Visit The Office of the Controller and Auditor-General for more information.

​​Pre-election report

Under the Local Government Act 2002, section 99A, the council’s chief executive produces a report before a local authority election. This pre-election report provides information on the council’s financial position, performance and plans, in order to promote public discussion at election time.

Purpos​e of local government

This is defined in the Local Government Act 2002 section 10(1) as:

  • to enable democratic local decision-making and action by, and on behalf of, communities; and
  • to meet the current and future needs of communities for good-quality local infrastructure, local public services and performance of regulatory functions in a way that is most cost-effective for households and businesses.


Quorum is the minimum number of members of an assembly that must be present to make a meeting valid. The definition for a quorum at council meetings is on Schedule 7 23(3) of the Local Government Act 2002.

Regiona​​​l cou​​ncil

A regional council is one type of local authority. Regional councils’ responsibilities include:

  • Managing the effects of using freshwater, land, air and coastal waters.
  • Developing regional policy statements and the issuing of consents.
  • Managing rivers, mitigating soil erosion and flood control.
  • Regional emergency management and civil defence preparedness.
  • Regional land transport planning and contracting passenger services.
  • Harbour navigation and safety, oil spills and other marine pollution.

Some district and city councils also have the powers of regional councils, these are referred to as unitary authorities.

Significant d​​ecisions

A decision that will have a high impact on a district or region, on individuals who are likely to be affected by the decision, or the decision will affect the ability of a council to perform its role, including the financial costs of doing so..

Single-Transferable Voting (STV)

Under STV voters rank candidates in their order of preference using numbers. A voter would write “1” next to the name of their favourite candidate, “2” next to their second favourite candidate and so on. Voters may give preferences to as few or many candidates as they wish. Candidates who reach the quota (calculated by the number of valid votes, divided by one more than the number of vacancies) are declared elected.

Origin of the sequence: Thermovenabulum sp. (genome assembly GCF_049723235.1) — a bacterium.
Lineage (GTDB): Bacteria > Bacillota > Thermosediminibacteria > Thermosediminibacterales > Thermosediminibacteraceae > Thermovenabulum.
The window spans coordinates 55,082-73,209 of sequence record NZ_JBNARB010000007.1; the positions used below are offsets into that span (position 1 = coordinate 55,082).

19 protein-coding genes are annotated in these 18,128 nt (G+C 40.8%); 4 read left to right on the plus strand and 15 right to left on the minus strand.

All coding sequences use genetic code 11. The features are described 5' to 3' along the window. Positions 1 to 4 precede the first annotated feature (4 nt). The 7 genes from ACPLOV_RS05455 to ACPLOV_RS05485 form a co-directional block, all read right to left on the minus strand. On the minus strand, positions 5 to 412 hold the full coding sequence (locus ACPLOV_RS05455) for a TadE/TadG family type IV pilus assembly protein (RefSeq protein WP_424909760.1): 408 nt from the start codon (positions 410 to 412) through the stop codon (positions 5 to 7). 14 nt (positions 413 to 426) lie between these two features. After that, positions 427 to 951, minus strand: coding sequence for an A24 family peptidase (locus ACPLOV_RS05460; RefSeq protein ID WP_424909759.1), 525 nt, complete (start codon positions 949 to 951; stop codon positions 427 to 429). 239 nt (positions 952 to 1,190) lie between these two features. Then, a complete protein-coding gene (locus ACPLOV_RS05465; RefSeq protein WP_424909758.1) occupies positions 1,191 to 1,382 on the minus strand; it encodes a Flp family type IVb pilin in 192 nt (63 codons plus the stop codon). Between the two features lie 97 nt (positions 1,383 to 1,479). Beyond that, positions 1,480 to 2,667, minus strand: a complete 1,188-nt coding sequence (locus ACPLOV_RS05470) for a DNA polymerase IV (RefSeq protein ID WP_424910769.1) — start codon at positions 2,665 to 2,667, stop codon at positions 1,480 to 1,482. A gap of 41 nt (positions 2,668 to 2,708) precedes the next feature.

Special cons​ultative procedure

This is a procedure that councils are required to undertake in certain decision-making circumstances, as defined by the Local Government Act 2002 (section 83).

Stand​ing committee

A Sta​nding Committee is a permanent committee of a council.

Statement ​​of proposal

This is a document that provides the basis for consultation with the community under the SCP by setting out a local authority’s proposal with respect to a particular matter.

Strategic ​asset

An asset or group of assets that the local authority needs to retain to maintain its capacity to promote any outcome it considers important to the current or future well-being of the community.

Sustainable w​​ell-being

The term sustainable well-being is based in the concept of the secure existence of individuals, communities and society generally with a sustainable economy, and a healthy ecosystem. Taken from A Framework for Developing Sustainable Communities, Terrence Loomis (file size 204k), DIA, p.5.

Territorial au​thority (TA)

This is a type of local authority. They are either city or district councils, and there are no differences in the way that they operate. Territorial authorities’ responsibilities include: the provision of local infrastructure, including water, sewerage, storm water, roads, environmental safety and health, district emergency management and civil defence preparedness, building control, public health inspections and other environmental health matters, controlling the effects of land use (including hazardous substances, natural hazards and indigenous biodiversity), noise, and the effects of activities on the surface of lakes and rivers. 

Unitary aut​​​hority

A unitary authority is a territorial authority that has the responsibilities, duties and powers of a regional council conferred on it, either by the provisions of any act, or by an Order in Council giving effect to a reorganisation scheme.

Uniform Annua​​l General Charge (UAGC)

This is a fixed amount per rating unit, or per separately used or inhabited part (SUIP) of a rating unit, for all rateable land within a district. If local authorities intend to use a separately used or inhabited part of a rating unit, then the definition of what is "separately used" or an "inhabited part" of a property must be included in their Financial Impact Statement.

Value of i​​​mprovements

This is the difference between capital and land value. It reflects the added value given to the land by any buildings or other structures present on the property and any landscaping that has been done.​​​

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Page reviewed: 22 Aug 2016 3:02pm